The dangers of becoming addicted to over-the-counter (OTC) medicines are going unrecognised, doctors warn.
The researchers say more research is needed on how many misuse OTC drugs
In the British Medical Journal, Chris Ford and Beth Good say they have seen three patients addicted to drugs containing codeine in recent months.
All began using the drug as recommended, but their use grew.
The drug companies' trade association said there was guidance in packs, but researchers said the public needed to be more aware of the addiction risks.
All three of the patients seen by the doctors had been taking Nurofen Plus, a combination of codeine phosphate - which is an opiate - and ibuprofen.
They all had gastrointestinal bleeding, a side effect of excessive ibuprofen use.
One of the patients was taking 30 tablets a day - compared to the recommended maximum dose of six.
'Tip of the iceberg'
Alone, codeine phosphate is only available on prescription. But it has been available OTC in low doses and in combination with aspirin, paracetamol, or ibuprofen for many years.
The doctors say that the Over Count website highlights shows the most common addiction is to the OTC drug Solpadeine - a combination of paracetamol and codeine. The website suggests more than 4,000 people registered there currently have this problem.
But Dr Ford told the BBC News website she did not think the drugs were unsafe, or that they should be banned.
"Thousands and thousands of people take these drugs and don't have any problems. It's a very small minority who do.
"But our anxiety is that it's a problem which is not being picked up by the public or doctors, and that we're just seeing the tip of the iceberg."
Dr Ford added: "There are lots of websites where patients are talking about their addictions.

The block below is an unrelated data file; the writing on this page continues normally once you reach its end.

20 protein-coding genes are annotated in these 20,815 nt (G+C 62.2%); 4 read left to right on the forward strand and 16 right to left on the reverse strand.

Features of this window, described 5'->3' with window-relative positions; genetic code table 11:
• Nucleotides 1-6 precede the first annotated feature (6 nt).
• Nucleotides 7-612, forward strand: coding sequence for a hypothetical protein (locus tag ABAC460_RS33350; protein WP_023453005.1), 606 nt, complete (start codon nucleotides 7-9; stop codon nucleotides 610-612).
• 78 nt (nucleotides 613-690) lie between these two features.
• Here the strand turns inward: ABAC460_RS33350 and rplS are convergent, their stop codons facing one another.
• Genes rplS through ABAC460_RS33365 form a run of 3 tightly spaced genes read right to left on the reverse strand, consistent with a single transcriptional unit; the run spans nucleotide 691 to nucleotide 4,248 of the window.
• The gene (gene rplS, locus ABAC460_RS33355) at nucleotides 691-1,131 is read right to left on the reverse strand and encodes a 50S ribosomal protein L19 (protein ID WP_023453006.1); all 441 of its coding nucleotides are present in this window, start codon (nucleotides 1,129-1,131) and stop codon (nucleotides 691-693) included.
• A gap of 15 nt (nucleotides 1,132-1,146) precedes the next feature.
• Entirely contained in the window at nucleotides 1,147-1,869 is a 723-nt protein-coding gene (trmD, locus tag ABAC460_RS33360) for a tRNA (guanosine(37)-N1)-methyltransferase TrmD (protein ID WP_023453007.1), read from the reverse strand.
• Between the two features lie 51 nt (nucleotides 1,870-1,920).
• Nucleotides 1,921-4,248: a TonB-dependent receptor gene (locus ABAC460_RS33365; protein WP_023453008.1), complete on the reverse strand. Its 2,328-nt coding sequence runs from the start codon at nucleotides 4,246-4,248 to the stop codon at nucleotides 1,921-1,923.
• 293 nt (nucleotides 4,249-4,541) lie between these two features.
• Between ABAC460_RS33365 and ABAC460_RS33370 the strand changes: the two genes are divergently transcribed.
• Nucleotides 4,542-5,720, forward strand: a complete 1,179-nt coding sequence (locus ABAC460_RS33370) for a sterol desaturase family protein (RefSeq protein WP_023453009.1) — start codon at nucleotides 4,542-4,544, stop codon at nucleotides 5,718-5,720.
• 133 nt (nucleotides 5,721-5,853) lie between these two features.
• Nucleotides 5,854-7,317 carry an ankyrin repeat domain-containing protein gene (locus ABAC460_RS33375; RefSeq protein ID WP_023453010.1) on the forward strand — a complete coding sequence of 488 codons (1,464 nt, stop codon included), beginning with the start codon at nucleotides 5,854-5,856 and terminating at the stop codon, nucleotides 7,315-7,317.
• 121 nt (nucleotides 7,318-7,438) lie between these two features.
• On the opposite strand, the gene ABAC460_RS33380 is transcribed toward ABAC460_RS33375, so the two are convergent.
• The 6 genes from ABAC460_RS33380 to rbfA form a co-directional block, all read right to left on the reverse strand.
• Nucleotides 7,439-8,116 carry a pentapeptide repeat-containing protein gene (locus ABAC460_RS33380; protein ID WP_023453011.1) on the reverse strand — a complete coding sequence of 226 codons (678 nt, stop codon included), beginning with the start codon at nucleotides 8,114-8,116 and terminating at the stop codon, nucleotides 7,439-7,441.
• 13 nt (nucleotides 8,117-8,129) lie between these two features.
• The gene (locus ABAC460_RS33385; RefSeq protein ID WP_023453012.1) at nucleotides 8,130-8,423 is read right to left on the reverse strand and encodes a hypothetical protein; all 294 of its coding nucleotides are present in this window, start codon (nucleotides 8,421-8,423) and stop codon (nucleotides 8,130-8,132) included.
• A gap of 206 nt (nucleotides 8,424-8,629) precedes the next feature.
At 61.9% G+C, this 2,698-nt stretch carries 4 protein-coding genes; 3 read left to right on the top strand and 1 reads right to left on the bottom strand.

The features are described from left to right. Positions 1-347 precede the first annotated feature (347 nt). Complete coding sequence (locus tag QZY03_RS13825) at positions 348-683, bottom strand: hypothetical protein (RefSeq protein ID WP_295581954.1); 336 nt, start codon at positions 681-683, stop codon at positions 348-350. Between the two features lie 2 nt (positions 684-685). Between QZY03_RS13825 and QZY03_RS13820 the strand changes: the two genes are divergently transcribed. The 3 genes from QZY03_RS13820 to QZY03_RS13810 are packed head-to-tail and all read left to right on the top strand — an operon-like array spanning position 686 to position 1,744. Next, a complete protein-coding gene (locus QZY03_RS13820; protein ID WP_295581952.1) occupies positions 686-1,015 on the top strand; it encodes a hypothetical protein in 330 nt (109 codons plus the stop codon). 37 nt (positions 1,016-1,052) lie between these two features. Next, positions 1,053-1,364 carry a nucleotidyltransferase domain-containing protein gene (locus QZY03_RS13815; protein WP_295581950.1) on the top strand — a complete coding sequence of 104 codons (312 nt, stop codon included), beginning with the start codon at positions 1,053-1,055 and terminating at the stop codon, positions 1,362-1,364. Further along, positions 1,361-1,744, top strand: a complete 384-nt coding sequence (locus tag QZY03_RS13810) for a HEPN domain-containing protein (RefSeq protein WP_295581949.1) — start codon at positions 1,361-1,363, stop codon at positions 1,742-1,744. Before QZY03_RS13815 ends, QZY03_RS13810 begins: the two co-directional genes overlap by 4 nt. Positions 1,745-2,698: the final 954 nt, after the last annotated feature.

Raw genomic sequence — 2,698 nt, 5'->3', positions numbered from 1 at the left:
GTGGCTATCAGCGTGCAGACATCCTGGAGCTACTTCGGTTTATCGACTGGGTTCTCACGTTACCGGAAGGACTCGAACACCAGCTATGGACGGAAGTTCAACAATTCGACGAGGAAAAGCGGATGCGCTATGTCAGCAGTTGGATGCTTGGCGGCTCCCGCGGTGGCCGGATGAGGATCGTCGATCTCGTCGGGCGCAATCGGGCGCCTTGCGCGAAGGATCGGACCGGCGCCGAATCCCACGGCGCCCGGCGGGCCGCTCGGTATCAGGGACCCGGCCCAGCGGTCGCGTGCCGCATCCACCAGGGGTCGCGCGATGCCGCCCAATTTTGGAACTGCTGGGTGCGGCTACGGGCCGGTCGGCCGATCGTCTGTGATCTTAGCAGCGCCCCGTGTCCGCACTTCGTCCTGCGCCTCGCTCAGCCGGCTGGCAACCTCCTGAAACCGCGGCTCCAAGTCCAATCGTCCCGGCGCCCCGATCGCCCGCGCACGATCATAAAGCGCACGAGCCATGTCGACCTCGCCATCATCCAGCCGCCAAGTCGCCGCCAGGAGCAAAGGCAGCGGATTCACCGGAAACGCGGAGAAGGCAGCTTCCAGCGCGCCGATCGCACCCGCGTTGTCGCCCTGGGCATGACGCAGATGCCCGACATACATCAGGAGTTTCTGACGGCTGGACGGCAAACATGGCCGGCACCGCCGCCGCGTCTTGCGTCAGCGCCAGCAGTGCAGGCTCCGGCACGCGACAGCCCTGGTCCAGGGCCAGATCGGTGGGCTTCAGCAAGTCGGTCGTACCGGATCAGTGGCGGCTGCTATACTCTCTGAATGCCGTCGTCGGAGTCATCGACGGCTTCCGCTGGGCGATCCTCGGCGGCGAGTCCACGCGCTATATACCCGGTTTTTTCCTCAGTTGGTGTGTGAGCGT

"But we have no idea how big the problem is because there has been no research to quantify it."
She added: "We need to get the evidence and also raise awareness in the general population and in the healthcare population."
The company which makes Nurofen Plus, Reckitt Benckiser said Nurofen Plus was sold under strict guidelines and was only available in 32 pill packs.
Packs also say patients should seek medical advice if they need to take the drug for longer than three days.
Dr Phil Berry, Reckitt Benckiser's global medical director, said: "There is a considerable body of scientific evidence illustrating the safety of OTC product combinations of codeine with either ibuprofen or paracetamol as long as they are used correctly for short term relief, according to the pack instructions."
A spokesman for GlaxoSmithKline, who make Solpadeine, said the company took reports of any OTC medicine misuse very seriously, but stressed it was rare.
He added: "Hundreds of thousands of people benefit from safe and effective use of Solpadeine every year.
"There are clear instructions for use on our labels, and if these are followed there is no evidence that the product will cause dependency."
Helen Darracott, of the Pharmaceutical Association of Great Britain, said: "OTC medicines which contain codeine or dihydrocodeine should be taken only to relieve symptoms of pain and only for short periods unless a doctor has advised otherwise.
"As with all medicines, people should consult their pharmacist or doctor if their symptoms persist or get worse.
"These medicines are already strictly regulated - they are only available from pharmacists and have clear instructions on how to use the medicine and when not to use the medicine."